If any artist swings counter to the idea that narrative is everything, it’s Miley Cyrus. Poised to release her sixth full-length, Younger Now, at the end of this week (Sept. 29) — after multiple changes of musical identity at just 24 — she hasn’t necessarily made her best albums during the height of her making headlines.
We’re talking about Bangerz of course, the hit 2013 hodgepodge that spawned her biggest smashes (“We Can’t Stop,” “Wrecking Ball”) and made everyone uncomfortable at the same time. That album had its charms, particularly on the singles and deep cuts like “FU” and “My Darlin’,” because it’s hard to (respectively) resist either a Disney Channel breakout queen embracing profanity over a damning “I Put a Spell on You”-style waltz, or the timeless four chords of “Stand by Me.” But even the aforementioned hits have a certain stiffness to them, and Miley Cyrus and Her Dead Petz — the Flaming Lips-helmed follow-up from 2015 — grapples with the line between charming and ramshackle throughout its many, many experimental tunes.
The person who Miley Cyrus is may actually work best with good old Wonder Bread pop-rock tunes, as her pair of beauteous new singles, “Younger Now” and “Malibu,” indicate in their blessedly beige way. Someday she’ll likely write a powerful statement as a sex symbol, but 2010’s somewhat awkward “Can’t Be Tamed” wasn’t quite there yet. Her biggest song prior to her rebellious period, “Party in the U.S.A.,” engaged with funk in an honest way; it’s more important to the vibe that she felt a Jay-Z song in the air, even if she couldn’t say which.
But “Younger Now” and “Malibu” are her best songs in years, because normalcy comes naturally to her, even as a genderfluid, weed-mainlining provocateur. Cyrus’ robust mezzo-soprano soars past the verses to fill the canyons that the choruses open up, just like good Stevie Nicks anthems, to name but one retro-reference with whom she shares a powerful rasp. The rich harmonies are a generous gift to the current charts. And she doesn’t have to do much else; these tunes sound like they’ve been lying around forever waiting for her to inflate life into them, bearing little obvious overlap with the contemporary pop mainstream that Miley not that long ago helped to define.
Nearly a decade ago, “pop-rock” was still a category that an MTV star could be in, though, and Cyrus’ 2008 album Breakout was from a simpler time, devoid of thinkpiece fodder or teachable moments. Younger Now comes full circle and may give Breakout its proper follow-up, though it’s going to be slower. Breakout’s final third is a bit too dominated by ballads, but the rest of it is shiny dynamite. The opening title tune is pure exuberance that vows to “dance ‘til the dance floor falls apart” and sets off five flawless exercises in mallrat bubblegum from there. “The Driveway” is named for where a teen romance meets the end of the road, while the whipping “Full Circle” tries to put it in reverse. “Fly on the Wall” taunts the paparazzi over a diet-Britney electrobeat. And then there are its two works of genius.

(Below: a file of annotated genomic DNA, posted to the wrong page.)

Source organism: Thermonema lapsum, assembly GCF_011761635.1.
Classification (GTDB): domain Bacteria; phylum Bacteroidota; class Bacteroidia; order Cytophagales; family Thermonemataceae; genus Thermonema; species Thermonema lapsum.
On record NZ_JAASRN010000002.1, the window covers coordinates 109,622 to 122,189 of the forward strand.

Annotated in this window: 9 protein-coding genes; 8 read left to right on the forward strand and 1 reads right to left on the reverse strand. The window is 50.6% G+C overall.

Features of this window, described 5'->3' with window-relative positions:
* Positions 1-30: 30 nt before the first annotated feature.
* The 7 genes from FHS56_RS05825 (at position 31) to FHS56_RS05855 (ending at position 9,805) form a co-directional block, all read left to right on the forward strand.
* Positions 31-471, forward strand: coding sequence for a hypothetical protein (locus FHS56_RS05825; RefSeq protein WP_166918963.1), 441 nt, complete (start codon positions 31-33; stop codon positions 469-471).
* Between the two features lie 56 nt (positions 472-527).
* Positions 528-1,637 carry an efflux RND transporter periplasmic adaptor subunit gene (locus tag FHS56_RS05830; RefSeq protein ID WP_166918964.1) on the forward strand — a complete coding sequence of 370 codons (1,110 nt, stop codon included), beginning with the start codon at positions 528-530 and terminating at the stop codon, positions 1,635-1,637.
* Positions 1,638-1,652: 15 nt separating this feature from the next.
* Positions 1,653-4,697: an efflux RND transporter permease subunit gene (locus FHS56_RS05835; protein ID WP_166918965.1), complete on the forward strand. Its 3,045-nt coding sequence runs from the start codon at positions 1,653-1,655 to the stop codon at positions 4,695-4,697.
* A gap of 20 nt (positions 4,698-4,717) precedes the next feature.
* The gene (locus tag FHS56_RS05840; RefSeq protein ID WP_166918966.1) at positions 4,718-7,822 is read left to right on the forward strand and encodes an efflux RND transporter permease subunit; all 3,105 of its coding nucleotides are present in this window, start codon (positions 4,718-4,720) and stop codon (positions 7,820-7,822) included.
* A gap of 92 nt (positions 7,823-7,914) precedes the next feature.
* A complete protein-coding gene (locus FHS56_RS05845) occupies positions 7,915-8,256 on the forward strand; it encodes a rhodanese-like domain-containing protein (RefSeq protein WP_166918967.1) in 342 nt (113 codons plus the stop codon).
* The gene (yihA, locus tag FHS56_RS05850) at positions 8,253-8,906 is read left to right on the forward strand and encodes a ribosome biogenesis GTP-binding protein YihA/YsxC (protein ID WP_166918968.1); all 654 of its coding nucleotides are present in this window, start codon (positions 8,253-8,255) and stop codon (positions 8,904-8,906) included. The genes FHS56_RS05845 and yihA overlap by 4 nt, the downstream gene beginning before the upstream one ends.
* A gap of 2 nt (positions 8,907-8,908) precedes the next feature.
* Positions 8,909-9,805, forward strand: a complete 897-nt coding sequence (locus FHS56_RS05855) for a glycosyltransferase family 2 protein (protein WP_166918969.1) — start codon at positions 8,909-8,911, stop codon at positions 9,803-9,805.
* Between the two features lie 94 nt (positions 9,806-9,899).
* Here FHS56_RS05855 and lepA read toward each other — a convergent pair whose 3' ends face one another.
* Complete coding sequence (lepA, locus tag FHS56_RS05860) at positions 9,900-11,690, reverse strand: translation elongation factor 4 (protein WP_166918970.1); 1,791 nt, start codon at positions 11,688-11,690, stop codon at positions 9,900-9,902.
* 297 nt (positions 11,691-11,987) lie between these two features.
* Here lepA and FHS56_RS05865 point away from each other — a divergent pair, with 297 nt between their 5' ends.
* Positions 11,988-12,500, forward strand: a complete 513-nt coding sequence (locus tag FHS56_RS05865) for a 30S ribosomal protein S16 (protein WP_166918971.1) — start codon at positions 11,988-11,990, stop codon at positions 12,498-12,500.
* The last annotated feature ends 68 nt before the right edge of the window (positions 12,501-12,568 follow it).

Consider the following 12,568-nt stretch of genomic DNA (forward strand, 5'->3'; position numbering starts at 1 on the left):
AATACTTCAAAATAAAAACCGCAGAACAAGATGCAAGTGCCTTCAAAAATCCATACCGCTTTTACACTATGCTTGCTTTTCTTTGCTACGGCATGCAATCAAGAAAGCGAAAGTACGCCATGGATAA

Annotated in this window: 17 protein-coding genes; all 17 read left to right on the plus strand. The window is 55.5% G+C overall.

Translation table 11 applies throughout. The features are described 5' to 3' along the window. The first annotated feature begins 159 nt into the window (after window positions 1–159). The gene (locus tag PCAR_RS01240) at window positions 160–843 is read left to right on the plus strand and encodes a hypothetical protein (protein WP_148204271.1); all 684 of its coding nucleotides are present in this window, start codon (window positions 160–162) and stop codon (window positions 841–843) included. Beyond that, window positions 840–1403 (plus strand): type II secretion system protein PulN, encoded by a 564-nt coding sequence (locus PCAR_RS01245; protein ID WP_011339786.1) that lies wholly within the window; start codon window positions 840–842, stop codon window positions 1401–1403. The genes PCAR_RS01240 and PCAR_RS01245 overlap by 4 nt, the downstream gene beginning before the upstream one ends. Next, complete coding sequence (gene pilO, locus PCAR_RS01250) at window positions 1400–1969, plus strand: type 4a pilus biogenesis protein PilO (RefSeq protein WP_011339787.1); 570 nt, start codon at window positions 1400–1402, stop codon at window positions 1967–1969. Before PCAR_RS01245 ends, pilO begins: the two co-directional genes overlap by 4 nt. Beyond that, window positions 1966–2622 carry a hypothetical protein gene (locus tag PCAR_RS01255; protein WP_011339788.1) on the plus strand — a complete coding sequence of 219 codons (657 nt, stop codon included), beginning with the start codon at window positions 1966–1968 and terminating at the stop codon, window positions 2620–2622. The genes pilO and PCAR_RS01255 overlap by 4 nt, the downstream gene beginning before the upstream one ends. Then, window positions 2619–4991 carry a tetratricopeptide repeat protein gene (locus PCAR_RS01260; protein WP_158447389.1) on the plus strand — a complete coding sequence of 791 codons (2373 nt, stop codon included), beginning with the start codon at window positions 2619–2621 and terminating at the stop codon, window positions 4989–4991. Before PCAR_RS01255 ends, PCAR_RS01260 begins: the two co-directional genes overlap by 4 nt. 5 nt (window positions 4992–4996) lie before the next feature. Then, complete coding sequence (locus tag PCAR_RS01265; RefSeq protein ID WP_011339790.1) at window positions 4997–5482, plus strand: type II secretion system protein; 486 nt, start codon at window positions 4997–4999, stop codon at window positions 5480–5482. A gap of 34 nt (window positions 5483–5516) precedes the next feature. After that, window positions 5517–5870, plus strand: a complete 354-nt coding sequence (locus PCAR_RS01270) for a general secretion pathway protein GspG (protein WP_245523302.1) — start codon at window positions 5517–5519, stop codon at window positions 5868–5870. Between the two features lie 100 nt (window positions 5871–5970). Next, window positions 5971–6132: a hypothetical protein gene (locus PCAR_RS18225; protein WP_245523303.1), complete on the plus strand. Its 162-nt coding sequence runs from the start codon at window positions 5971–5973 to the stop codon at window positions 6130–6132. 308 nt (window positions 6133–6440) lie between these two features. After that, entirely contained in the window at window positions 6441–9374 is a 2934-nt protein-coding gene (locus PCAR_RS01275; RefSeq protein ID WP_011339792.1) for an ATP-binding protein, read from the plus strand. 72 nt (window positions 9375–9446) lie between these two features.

“7 Things” was Breakout’s big hit, a high-school relationship rollercoaster recap that could have only come from someone with sitcom-trained timing. It folds Lennon-esque “shock!” ad libs into a rollicking acoustic strum for sweet verses that tear into sour choruses about how that boy drives her completely nuts. Then just when things aren’t looking good, Cyrus returns listing all the things she likes about him. It’s both melodramatic and semi-realist, completely acting its age (which was 16 at the time) and knowing a bit beyond its years as well. Teen pop has rarely sounded this “teen” in the years since, and Cyrus’ vocal tugs at all the right strings. It could only be topped by one thing.
“Girls Just Wanna Have Fun” is inarguably one of the greatest pop songs even formulated by humans, but do yourself a favor and don’t back-to-back Cyndi Lauper’s beyond-classic original with Cyrus’ full-throttle remake. Faster, more rock’n’roll and amped up with the punch of of the sort of brilliant string stabs that normally raise a disco jam to the sky, Cyrus’ version gives the vocal performance of a lifetime to match. Even if it’s not better than Lauper’s unassailable blueprint, the Miley version will shake your confidence in sacred cows, at the very least. It does exactly what a cover should: breathes new life into a tune you thought you couldn’t possibly know new things about. Whichever version you prefer, Cyrus’ update will only help you appreciate the song more.
From there, Breakout dips into some interchangeable tracks but never any bad ones, and is taken out by a high-powered RockMafia remix of “See You Again,” another of her best tunes that pleases mightily in any context. But it’s also got the visionary “Wake Up America,” a corny-as-it-is-cute plea for us to reduce our carbon footprint that was just self-aware enough to work: “I know that you don’t wanna hear it / Especially not from someone so young,” she sang, already a budding Al Gore who enjoyed bud way more. These songs moved like an arena-rock band fronted by a teenage Pat Benatar, with hammering drum fills and synth accents aplenty. They actually rocked.
Younger Now is unlikely to do much of that, and the advance singles are as short on those kinds of dynamics as most 2017 pop. But the Miley Cyrus of 2017 is recognizable to the Miley Cyrus of 2008, who knew a good tune when she heard one and belted it out ‘til the dance floor fell apart. Uh oh, all over again.